Mirror’s Edge: Catalyst Trailer Gives Gamers A Glimpse At More Of Faith
(Last Updated On: May 25, 2016)

The latest trailer for Mirror’s Edge: Catalyst is cut together with more clips of Faith, the protagonist of the new game. It’s entitled “Why We Run”, giving gamers a glimpse into the motivations of the character.

The trailer is short and snappy, and if you were already a fan then there’s nothing you’re going to see that will detour you from liking what DICE has done so far. If you’re not a fan, well then there isn’t going to be much to convince you otherwise. The trailer, while put together quite well, doesn’t really show enough of the actual gameplay to give you a grounded sense of the mechanics. It also doesn’t show enough of the story to really make you care. It’s a mish-mash of dissident clips without a lot of coherency. You can check it out for yourself below.

I think part of the problem I’ve been having with Mirror’s Edge: Catalyst is that there’s this nagging fear in the back of mind that Catalyst will be EA-ified. And by that, I mean that there’s going to be a lot of control-free cinematics to push the story along, a lot of talking, a lot of forced narrative building and a lot of repetition, but not a lot of substance when it comes to gameplay depth.

In the first game I felt as if DICE wanted everyone there for the parkour and the graphics. For this second game it seems as if DICE wants everyone there for Faith and the story. Hopefully the parkour wasn’t sacrificed to make the game more… cinematic.

Right now a lot of it just feels… cold.

It’s also hard to get engaged with the promise of better fighting when so little of it has been showcased, or it’s always used in a cinematic fashion. It also appears as if the combat options stick players to the characters as opposed to the more free-form mechanics from the first game where you could punch or slide kick someone once to stun them and then take off running. Again, maybe this is further fleshed out in the game but the fighting they’ve showcased so far actually appears to be a little more restricted and clunky than what was in the first game.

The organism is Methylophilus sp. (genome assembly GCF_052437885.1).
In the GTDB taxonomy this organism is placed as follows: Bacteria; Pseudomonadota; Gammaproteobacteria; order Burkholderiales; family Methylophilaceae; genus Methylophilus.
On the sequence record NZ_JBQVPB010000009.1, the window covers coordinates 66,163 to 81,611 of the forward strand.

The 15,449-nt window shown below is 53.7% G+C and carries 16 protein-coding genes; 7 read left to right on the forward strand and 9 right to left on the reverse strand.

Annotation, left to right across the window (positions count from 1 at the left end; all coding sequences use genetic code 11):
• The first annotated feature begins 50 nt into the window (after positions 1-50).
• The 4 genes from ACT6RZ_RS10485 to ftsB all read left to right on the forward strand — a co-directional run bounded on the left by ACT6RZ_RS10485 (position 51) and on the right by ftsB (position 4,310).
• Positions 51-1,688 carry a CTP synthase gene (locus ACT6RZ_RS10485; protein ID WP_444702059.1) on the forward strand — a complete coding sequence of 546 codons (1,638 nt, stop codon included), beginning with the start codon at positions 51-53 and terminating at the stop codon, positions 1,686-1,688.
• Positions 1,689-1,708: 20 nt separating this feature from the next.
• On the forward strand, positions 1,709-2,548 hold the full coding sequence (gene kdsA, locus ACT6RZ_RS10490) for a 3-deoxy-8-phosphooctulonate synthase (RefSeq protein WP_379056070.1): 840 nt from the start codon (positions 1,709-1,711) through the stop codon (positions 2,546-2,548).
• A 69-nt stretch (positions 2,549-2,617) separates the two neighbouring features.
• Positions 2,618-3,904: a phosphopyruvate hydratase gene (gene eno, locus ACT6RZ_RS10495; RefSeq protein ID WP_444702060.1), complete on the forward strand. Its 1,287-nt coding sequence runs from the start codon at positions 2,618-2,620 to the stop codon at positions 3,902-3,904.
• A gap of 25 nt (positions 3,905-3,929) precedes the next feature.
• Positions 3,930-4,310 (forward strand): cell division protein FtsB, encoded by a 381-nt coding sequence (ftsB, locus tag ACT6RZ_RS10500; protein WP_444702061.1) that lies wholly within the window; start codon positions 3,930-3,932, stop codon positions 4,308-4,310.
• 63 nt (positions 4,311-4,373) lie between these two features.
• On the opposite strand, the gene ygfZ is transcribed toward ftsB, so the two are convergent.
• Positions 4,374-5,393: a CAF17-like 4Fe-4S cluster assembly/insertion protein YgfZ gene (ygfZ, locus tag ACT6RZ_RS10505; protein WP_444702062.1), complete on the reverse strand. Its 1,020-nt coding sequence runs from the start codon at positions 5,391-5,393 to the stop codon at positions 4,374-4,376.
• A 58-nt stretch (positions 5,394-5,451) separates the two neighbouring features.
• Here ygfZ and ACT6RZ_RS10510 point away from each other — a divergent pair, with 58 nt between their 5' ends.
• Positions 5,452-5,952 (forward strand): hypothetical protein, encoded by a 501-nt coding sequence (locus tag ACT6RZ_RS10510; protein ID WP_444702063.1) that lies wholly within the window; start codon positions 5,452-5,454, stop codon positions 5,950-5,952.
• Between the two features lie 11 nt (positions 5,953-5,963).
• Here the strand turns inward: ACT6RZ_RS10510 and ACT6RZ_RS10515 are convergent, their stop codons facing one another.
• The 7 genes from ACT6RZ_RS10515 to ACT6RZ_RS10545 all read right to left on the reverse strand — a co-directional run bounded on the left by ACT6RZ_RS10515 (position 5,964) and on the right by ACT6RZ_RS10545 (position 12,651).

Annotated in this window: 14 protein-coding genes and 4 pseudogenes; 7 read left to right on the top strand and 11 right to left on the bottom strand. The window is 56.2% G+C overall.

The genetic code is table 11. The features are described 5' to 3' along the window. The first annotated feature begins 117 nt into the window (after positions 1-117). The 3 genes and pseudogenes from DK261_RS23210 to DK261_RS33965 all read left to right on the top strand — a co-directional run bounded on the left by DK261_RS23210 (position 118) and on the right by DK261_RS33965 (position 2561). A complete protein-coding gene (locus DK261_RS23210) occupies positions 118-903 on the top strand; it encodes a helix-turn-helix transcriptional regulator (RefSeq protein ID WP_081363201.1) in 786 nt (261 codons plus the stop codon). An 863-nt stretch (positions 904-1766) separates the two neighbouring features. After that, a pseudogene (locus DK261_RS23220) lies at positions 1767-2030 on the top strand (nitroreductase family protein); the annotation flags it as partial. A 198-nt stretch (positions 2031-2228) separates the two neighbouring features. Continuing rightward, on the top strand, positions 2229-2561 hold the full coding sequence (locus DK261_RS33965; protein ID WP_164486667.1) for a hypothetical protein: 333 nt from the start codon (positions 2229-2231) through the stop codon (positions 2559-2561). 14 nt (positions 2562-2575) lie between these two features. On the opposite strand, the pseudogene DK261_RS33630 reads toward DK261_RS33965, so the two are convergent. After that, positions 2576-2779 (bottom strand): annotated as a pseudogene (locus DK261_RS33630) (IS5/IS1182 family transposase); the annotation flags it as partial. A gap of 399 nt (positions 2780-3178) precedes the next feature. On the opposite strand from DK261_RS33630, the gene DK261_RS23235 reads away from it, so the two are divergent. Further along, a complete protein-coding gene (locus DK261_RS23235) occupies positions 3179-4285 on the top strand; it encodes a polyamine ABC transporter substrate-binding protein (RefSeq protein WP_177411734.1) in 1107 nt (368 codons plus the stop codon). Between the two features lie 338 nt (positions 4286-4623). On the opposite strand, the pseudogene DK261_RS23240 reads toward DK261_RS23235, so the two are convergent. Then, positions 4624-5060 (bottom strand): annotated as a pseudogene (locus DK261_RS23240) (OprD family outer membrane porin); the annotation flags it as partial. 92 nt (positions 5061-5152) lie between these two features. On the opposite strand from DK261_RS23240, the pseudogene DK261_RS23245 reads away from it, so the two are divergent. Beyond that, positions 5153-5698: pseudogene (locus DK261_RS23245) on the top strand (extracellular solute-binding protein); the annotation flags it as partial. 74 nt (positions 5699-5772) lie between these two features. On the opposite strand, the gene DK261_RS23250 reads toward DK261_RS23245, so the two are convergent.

Again, I could be wrong and this could be the greatest parkour game ever made. But the more I’ve seen of Mirror’s Edge: Catalyst in recent weeks the more skeptical and leery about the depth and quality of the game I’ve become. Hopefully I’m proven wrong and DICE delivers on the gameplay in the way that they’ve delivered on the visuals. We’ll see.

Mirror’s Edge: Catalyst is due for release on June 7th for the Xbox One, PS4 and PC. If you have a subscription to EA Access you can play the game a week earlier than everyone else. For more information, feel free to visit the official Mirror’s Edge website.


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Billy has been rustling Jimmies for years covering video games, technology and digital trends within the electronics entertainment space. The GJP cried and their tears became his milkshake. Need to get in touch? Try the Contact Page.

  • Gorgon

    >And by that, I mean that there’s going to be a lot of control-free cinematics to push the story along, a lot of talking, a lot of forced narrative building and a lot of repetition, but not a lot of substance when it comes to gameplay depth.

    I see EA’s biggest problems are insistent integration of bullshit social features and forcing unnecessary “always online” requirements. Even more so when they lie about games being built around that online component and claim it’s not meant to be a DRM feature.

    • Oh I forgot about the online faux multiplayer features… that was the reason the game was delayed in the first place. Some of those features seemed okay, but if the core game is lacking then the fake multiplayer won’t even be worth looking at.

    • C G Saturation

      The story was one of the worst parts of the original Mirror’s Edge (the other being cops randomly killing you no matter what you did, which was tied directly to the story). I think it’s one of those games where you can tell they chose certain set pieces and then tried to write a story to tie the locations together coherently, but failed miserably.

      I still think their original concept (delivering packages amidst gang turf war) sounded a lot better.

  • C G Saturation

    Meh.